Georgia running back Todd Gurley (3) runs past Troy cornerback Ethan Davis (34) for a big gain as in the first half of an NCAA college football game Saturday, Sept. 20, 2014, in Athens, Ga. (AP Photo/John Bazemore)
John Bazemore
September 26, 2014
Georgia quarterback Hutson Mason warms up for an NCAA college football game against Troy Saturday, Sept. 20, 2014, in Athens, Ga. (AP Photo/John Bazemore)
John Bazemore

ATHENS, Ga. (AP) No. 12 Georgia begins a stretch of seven straight Southeastern Conference games with a team that seemed to take all the steam out of the Bulldogs a year ago.

They're looking for a much smoother performance against Tennessee this time around.

Georgia (2-1, 0-1 SEC) still has hopes of winning the conference title despite a loss at South Carolina, while Tennessee (2-1, 0-0) is a once-mighty program trying to regain its swagger after four straight losing seasons.

The Volunteers have dropped 20 straight road games against ranked teams, most recently falling to No. 4 Oklahoma 34-10 two weeks ago.

''Just to go down to Georgia and experience a game like this is pretty surreal,'' freshman safety Todd Kelly Jr. said, ''but at the same time you've got to be focused and go in with the right mindset.''

For the Bulldogs, the hope is to avoid the sort of nail-biting game - and major injuries - that marked the 2013 meeting in Knoxville.

Georgia needed a touchdown pass with 5 seconds remaining to force overtime, then got a huge break when Tennessee fumbled just short of the goal line on what looked like an apparent TD. After the turnover, the Bulldogs kicked a field goal for a 34-31 victory.

The triumph took a heavy toll, however. Running back Keith Marshall and receiver Justin Scott-Wesley both went down with season-ending injuries, while receiver Michael Bennett has to sit out the next two games with a less-serious ailment.

Georgia would lose four of its last eight games for a disappointing 8-5 finish.

''I think we learned a lot about ourselves as a team,'' center David Andrews said. ''But now the tables have turned. We're on our home field, and we have a healthy team. We just need to go out there and take care of business.''

The Bulldogs aren't quite at full strength. Receiver Malcolm Mitchell is still recovering from a knee injury, while Scott-Wesley is completing what appears to be a four-game suspension for a marijuana arrest, though coach Mark Richt won't confirm it.

But Georgia is well-stocked at running back, led by Heisman Trophy contender Todd Gurley and a pair of stellar freshmen, Sony Michel and Nick Chubb. The Bulldogs rank second in the SEC with an average of 304 yards rushing per game, allowing quarterback Hutson Mason to largely play it safe with the passing game.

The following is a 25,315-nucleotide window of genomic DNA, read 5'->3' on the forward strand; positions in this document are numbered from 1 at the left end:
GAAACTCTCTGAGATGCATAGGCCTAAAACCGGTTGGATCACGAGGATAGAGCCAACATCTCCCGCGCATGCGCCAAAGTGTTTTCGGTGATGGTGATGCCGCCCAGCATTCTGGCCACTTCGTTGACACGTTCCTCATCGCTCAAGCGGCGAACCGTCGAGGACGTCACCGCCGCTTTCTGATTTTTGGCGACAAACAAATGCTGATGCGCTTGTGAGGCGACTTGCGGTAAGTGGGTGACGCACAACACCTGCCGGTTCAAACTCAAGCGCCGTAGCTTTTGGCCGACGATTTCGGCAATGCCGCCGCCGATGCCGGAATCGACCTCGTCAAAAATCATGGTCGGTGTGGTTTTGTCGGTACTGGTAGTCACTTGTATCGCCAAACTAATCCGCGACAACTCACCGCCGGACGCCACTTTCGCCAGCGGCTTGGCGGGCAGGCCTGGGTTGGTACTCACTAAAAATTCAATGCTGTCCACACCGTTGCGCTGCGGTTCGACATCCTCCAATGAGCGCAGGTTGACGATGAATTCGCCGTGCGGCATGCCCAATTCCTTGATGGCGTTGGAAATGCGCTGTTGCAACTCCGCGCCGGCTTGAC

''They have a mentality,'' Tennessee coach Butch Jones said. ''They're looking to dominate their opponent on each and every snap.''

Gurley had only six carries in last week's 66-0 blowout of Troy, so he should be ready to go against the Vols. He's averaging a staggering 9.8 yards every time he's handed the ball and has a 100-yard kickoff return for the touchdown as well. Michel is at 10.3 yards per carry, while Chubb checks in with a 9.5-yard average.

''Todd Gurley's one of the best I've seen in a very long time, but I think their entire running back group is one of the best - if not the best - in the country when you look at it from top to bottom,'' Jones said.

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Here are some other things to watch for in Saturday's game between the hedges:

MASON MANAGES THE GAME: Georgia's fifth-year senior quarterback is averaging only 139.7 yards passing each game, but that's just fine with Richt. Mason is completing 71 percent of his attempts and has yet to throw an interception, just the sort of game management the Bulldogs want as long as they're piling up big yards on the ground. Also, until Mitchell and Scott-Wesley return, Georgia doesn't have much of a deep threat.

YOUTHFUL VOLS: Tennessee has used 22 true freshmen already, more than any other FBS program. Running back Jalen Hurd (48 carries, 209 yards) is among as many six freshmen who could start on offense against the Bulldogs. ''There's no substitute for live game repetitions,'' Jones said. ''This young football team's going to find out what life is in the SEC on a daily and weekly basis starting with Georgia.''

BRINGING THE HEAT: Georgia has eight sacks and will be looking to exploit the inexperience on Tennessee's offensive line, which has allowed nine sacks already. Keep an eye on linebackers Leonard Floyd and Amarlo Herrera.

HOME COOKING: Georgia's last loss at home to an unranked team was against Kentucky in 2009.

COMING HOME: Tennessee's first-team defense includes four players from the state of Georgia, led by senior linebacker A.J. Johnson, who'll be making his last trip to Sanford Stadium. ''I know we haven't beaten them since I've been here, so that's the main goal,'' he said.

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Follow Paul Newberry on Twitter at www.twitter.com/pnewberry1963

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